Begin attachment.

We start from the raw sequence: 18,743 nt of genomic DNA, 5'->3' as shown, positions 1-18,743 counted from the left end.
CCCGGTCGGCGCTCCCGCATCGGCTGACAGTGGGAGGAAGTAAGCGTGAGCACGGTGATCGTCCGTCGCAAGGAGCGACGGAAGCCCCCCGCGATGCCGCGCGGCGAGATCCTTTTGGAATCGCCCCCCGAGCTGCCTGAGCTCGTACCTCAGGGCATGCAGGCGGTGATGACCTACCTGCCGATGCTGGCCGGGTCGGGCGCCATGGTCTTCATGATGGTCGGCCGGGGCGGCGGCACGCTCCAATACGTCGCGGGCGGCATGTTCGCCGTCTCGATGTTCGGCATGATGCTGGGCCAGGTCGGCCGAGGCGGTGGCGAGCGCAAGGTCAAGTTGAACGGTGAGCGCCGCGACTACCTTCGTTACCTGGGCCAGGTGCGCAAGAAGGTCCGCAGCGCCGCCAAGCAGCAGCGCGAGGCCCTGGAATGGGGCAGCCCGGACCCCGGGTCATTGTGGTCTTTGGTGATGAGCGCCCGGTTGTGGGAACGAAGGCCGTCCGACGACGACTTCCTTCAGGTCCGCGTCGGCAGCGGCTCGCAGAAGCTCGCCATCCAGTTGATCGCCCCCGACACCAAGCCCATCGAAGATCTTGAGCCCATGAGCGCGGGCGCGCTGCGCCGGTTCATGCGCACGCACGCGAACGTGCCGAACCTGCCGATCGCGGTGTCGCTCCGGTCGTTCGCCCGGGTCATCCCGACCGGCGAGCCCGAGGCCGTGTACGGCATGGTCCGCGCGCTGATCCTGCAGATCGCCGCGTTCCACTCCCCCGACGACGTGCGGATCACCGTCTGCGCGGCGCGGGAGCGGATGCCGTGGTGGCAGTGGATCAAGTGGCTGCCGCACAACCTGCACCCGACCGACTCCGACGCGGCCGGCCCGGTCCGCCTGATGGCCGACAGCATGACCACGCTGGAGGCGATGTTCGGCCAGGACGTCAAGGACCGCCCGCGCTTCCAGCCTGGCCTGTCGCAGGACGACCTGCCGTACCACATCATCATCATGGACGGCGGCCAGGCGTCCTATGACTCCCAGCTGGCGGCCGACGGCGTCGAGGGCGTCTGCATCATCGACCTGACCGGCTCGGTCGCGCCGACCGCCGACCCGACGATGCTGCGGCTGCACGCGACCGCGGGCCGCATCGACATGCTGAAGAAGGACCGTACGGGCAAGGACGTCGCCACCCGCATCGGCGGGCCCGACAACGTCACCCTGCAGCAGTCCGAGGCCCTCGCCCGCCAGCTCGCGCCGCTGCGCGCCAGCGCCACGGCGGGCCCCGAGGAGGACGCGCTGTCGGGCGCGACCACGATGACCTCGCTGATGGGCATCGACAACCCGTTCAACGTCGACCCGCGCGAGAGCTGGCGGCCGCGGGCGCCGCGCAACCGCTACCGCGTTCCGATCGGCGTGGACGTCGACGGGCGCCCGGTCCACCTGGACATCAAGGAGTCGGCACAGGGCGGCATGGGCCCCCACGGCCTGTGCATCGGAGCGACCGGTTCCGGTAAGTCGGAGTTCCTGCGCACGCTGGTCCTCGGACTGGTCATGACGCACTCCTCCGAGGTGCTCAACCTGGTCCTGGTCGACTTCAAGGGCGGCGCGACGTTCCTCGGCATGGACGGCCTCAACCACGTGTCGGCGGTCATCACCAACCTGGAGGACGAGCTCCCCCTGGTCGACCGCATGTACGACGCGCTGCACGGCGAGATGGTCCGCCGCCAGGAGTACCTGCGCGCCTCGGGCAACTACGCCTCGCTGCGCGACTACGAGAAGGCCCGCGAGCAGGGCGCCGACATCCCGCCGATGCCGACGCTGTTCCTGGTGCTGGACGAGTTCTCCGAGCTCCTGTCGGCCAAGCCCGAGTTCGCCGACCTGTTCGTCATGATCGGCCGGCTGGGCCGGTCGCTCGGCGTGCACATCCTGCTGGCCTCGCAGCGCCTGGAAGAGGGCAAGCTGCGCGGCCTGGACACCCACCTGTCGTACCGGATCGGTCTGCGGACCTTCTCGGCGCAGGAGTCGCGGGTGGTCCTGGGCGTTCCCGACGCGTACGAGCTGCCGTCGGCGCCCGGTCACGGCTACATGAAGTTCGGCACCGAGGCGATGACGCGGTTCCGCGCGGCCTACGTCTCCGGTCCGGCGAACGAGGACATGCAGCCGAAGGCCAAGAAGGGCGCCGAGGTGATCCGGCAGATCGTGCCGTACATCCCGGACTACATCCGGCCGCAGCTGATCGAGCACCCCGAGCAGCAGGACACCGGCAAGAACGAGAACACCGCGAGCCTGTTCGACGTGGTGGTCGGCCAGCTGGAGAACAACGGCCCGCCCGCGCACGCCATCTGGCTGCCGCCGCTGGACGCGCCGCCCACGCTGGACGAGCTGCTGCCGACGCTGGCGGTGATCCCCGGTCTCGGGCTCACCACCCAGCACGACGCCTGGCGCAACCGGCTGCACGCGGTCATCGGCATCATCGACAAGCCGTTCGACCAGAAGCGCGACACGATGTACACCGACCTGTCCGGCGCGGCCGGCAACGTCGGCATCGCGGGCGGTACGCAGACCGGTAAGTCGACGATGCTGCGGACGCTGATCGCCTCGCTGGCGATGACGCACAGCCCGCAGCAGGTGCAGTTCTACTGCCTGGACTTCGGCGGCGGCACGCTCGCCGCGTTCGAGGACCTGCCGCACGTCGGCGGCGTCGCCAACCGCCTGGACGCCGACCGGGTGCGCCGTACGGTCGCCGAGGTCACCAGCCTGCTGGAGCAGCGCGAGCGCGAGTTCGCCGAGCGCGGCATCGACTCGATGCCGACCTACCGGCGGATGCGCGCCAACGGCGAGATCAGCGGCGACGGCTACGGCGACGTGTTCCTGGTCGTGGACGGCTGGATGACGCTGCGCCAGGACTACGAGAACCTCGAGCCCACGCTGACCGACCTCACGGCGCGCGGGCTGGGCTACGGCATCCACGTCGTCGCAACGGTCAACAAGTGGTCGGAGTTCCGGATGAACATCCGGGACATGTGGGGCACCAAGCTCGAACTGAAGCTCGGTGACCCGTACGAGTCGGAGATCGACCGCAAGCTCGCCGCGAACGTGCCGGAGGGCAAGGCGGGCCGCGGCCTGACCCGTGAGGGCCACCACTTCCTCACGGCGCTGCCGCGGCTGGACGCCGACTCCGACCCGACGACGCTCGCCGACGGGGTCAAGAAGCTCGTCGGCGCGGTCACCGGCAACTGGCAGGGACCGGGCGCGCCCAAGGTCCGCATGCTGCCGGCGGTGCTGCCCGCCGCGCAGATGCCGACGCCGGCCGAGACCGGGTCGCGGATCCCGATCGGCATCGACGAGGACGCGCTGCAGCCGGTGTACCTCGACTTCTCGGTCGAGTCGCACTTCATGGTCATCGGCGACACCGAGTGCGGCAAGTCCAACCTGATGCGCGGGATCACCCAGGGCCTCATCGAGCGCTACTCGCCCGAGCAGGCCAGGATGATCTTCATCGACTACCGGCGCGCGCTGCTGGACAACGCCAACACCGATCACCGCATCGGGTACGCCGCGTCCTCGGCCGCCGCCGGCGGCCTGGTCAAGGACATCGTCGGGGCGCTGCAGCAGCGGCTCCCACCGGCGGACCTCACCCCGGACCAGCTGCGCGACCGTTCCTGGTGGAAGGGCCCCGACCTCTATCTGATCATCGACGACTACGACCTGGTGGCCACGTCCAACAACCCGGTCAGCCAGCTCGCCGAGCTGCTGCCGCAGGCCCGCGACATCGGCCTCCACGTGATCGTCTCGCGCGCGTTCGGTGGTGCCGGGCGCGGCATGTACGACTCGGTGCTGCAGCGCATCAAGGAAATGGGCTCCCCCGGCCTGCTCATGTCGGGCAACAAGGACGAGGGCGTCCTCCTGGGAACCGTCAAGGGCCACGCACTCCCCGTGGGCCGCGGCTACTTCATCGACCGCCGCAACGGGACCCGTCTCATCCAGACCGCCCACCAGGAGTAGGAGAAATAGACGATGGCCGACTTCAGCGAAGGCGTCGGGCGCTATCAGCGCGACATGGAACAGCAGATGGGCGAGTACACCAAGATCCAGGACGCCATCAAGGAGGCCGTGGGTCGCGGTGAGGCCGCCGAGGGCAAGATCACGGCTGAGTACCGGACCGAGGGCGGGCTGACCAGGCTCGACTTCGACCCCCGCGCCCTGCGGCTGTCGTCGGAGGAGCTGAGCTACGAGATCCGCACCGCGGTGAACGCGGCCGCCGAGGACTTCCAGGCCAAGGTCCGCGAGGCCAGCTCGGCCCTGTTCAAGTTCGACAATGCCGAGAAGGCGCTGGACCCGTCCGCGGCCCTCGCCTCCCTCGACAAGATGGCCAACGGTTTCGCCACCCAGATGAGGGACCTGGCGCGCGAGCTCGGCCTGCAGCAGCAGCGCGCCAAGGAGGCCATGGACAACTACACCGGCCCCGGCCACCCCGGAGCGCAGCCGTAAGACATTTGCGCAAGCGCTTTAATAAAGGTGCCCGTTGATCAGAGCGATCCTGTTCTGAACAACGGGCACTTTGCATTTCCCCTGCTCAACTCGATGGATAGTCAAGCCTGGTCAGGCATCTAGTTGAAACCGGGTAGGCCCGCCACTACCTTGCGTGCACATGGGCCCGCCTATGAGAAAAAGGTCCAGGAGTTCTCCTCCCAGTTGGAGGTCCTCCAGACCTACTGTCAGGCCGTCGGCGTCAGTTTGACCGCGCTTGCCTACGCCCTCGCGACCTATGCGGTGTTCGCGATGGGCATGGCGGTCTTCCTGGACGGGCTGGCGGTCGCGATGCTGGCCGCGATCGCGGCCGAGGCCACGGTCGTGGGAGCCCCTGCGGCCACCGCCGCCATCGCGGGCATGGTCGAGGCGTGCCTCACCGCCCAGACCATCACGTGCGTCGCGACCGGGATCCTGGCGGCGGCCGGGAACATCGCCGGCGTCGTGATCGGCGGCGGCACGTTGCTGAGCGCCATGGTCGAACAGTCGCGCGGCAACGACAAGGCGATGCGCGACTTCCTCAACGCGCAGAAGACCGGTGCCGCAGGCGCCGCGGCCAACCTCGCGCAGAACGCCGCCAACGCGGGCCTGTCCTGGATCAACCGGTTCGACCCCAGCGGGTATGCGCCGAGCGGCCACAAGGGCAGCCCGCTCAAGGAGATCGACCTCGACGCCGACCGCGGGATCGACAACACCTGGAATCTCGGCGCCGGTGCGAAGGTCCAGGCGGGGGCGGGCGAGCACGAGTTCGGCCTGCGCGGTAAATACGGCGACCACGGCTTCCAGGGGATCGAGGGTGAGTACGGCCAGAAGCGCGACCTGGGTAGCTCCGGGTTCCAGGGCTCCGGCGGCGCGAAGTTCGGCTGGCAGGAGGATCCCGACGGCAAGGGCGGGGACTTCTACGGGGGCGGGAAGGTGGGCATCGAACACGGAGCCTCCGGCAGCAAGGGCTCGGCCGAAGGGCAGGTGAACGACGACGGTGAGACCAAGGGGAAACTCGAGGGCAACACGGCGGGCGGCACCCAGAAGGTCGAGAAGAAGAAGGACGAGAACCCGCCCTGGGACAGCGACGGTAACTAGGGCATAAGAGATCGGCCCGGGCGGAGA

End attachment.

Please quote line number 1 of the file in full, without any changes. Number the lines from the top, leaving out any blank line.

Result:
We start from the raw sequence: 18,743 nt of genomic DNA, 5'->3' as shown, positions 1-18,743 counted from the left end.